The final report of Massachusetts Institute of Technology’s Online Education Policy Initiative presents findings from discussions among the members of the Institute-wide initiative supported by advice from the advisory group. The report reflects comments and responses received from many sources, including education experts, government education officials, and representatives of university organizations.
Our findings target four areas: interdisciplinary collaboration, online educational technologies, the profession of the learning engineer, and institutional and organizational change. Focused attention in these areas could significantly advance our understanding of the opportunities and challenges in transforming education.
Increase Interdisciplinary Collaboration Across Fields of Research in Higher Education, Using an Integrated Research Agenda
Promote Online as an Important Facilitator in Higher Education
Support the Expanding Profession of the “Learning Engineer”
Foster Institutional and Organizational Change in Higher Education to Implement These Reforms
MIT releases online education policy initiative report — from news.mit.edu by Jessica Fujimori, April 1, 2016
New report draws on diverse fields to reflect on digital learning.
A new MIT report on online education policy draws on diverse fields, from socioeconomics to cognitive science, to analyze the current state of higher education and consider how advances in learning science and online technology might shape its future.
Titled “Online Education: A Catalyst for Higher Education Reform,” the report presents four overarching recommendations, stressing the importance of interdisciplinary collaboration, integration between online and traditional learning, a skilled workforce specializing in digital learning design, and high-level institutional and organizational change.
“There’s so much going on in online education, and it’s moving so quickly, that it’s important to take time to reflect,” says Eric Klopfer, a key participant in the initiative, who is a professor of education and directs the MIT Scheller Teacher Education Program. “One of the goals of the report is to try to help frame the discussion and to pull together some of the pieces of the conversation that are taking place in different arenas but are not necessarily considered in an integrated way,” Willcox says.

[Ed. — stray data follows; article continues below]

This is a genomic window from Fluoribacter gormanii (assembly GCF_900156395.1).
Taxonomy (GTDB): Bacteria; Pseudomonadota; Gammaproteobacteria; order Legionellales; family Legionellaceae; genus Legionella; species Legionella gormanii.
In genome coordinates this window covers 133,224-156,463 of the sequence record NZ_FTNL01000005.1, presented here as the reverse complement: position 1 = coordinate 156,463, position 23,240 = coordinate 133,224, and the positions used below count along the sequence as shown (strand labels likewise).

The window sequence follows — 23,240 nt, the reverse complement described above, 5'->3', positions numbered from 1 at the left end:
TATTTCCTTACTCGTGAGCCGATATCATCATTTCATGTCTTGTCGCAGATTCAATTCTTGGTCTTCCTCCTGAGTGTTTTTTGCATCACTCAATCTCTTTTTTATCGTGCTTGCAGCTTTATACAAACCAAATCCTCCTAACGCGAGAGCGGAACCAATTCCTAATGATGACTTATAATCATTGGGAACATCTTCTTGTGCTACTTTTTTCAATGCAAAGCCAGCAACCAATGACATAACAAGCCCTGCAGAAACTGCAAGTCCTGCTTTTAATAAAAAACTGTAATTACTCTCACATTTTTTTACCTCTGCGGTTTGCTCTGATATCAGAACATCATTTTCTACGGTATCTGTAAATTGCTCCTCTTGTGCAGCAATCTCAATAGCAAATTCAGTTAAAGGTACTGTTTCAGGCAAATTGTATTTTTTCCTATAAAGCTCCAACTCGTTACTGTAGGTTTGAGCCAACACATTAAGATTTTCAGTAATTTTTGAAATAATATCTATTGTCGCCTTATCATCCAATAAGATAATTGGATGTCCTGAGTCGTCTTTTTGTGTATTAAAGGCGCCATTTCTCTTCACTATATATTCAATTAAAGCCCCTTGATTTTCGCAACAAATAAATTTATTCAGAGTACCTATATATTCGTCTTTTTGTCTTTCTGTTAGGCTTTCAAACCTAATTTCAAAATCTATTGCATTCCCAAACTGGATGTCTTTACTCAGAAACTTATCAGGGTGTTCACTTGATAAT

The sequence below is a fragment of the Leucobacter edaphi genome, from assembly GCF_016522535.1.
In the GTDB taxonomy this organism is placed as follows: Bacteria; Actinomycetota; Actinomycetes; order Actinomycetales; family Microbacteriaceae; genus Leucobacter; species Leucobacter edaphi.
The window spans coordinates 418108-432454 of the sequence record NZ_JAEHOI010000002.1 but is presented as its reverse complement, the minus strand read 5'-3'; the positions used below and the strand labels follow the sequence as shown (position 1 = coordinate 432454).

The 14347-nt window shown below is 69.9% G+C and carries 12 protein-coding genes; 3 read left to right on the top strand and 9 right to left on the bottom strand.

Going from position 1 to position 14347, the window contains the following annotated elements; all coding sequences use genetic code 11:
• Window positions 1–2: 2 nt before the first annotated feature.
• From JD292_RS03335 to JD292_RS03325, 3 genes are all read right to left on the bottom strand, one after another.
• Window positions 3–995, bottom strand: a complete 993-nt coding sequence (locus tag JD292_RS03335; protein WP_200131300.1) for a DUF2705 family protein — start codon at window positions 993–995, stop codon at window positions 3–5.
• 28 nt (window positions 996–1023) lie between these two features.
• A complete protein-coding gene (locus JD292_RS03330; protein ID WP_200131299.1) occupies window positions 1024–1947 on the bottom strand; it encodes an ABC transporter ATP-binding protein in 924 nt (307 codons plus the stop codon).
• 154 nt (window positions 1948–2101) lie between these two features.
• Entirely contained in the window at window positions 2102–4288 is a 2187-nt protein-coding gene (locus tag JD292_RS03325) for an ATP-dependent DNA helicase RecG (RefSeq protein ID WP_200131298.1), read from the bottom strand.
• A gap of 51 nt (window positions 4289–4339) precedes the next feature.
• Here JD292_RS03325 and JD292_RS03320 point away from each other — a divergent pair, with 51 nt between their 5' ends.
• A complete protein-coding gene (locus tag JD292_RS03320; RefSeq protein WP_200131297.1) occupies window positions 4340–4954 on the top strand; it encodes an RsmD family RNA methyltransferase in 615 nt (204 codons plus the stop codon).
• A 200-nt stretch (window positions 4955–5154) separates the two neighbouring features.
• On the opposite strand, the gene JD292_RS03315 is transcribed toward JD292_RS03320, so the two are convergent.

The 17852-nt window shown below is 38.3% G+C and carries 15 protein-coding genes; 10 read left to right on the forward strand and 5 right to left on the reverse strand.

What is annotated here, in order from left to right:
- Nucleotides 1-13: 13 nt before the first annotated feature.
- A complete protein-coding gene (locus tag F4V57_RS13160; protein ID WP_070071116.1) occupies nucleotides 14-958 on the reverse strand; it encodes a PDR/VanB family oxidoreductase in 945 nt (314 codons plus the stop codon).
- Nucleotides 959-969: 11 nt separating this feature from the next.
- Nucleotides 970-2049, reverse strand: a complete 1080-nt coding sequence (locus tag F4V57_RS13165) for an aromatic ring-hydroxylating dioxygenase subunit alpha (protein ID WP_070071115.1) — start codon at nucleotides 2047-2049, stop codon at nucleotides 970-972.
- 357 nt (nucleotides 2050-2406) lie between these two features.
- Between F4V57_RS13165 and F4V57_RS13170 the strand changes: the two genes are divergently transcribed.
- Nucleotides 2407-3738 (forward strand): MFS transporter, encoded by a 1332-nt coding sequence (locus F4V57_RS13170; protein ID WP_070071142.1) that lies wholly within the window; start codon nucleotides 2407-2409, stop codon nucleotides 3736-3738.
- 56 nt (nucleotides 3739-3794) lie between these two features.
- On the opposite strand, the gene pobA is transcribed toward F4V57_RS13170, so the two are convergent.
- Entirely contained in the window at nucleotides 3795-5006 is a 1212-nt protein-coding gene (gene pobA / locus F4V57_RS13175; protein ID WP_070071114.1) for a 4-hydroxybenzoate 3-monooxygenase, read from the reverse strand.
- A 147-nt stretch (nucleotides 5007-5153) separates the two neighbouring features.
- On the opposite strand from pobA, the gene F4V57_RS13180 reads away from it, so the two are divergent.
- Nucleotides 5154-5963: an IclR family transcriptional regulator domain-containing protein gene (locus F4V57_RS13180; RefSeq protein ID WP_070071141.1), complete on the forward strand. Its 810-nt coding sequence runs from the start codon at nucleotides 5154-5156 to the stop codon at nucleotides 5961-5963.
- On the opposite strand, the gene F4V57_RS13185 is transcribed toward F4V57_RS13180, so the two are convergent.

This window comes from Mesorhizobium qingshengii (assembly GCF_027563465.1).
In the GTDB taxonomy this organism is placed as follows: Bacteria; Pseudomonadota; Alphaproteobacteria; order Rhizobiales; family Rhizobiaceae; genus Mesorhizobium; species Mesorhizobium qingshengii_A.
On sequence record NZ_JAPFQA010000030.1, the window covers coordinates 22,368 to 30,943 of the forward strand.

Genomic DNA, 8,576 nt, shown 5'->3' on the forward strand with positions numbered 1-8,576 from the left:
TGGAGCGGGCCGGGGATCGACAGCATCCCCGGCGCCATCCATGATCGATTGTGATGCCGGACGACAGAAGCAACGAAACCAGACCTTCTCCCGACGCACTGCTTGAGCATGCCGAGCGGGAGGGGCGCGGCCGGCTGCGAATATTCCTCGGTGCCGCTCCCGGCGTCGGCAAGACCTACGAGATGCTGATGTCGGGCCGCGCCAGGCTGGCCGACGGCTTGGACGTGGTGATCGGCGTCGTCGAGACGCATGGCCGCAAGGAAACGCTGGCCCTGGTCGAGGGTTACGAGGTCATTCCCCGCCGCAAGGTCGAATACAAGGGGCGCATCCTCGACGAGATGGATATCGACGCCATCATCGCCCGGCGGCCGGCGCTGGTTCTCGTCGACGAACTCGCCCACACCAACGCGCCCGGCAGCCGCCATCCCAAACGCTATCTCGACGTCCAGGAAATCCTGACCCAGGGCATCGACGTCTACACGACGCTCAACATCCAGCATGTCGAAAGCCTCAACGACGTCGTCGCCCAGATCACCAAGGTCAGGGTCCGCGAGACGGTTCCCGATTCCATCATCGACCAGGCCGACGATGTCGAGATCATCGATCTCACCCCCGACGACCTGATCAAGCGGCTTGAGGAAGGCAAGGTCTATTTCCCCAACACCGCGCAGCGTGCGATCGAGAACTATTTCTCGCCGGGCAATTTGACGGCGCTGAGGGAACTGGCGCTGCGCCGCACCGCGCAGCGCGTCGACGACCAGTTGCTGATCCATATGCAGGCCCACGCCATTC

“We believe that there is a new category of professionals emerging from all this,” Sarma says. “We use the term ‘learning engineer,’ but maybe it’s going to be some other term — who knows?”
These “learning engineers” would have expertise in a discipline as well as in learning science and educational technologies, and would integrate knowledge across fields to design and optimize learning experiences.
“It’s important that this cadre of professionals get recognized as a valuable profession and provided with opportunities for advancement,” Willcox says. “Without people like this, we’re not going to make a transformation in education.”
Finally, the report recommends mechanisms to stimulate high-level institutional and organizational change to support the transformation of the industry, such as nurturing change agents and role models, and forming thinking communities to evaluate reform options.
“Policy makers and decision makers at institutions need to be proactive in thinking about this,” says Willcox. “There’s a lot to be learned by looking at industries that have seen this kind of transformation, particularly transformations brought on by digital technologies.”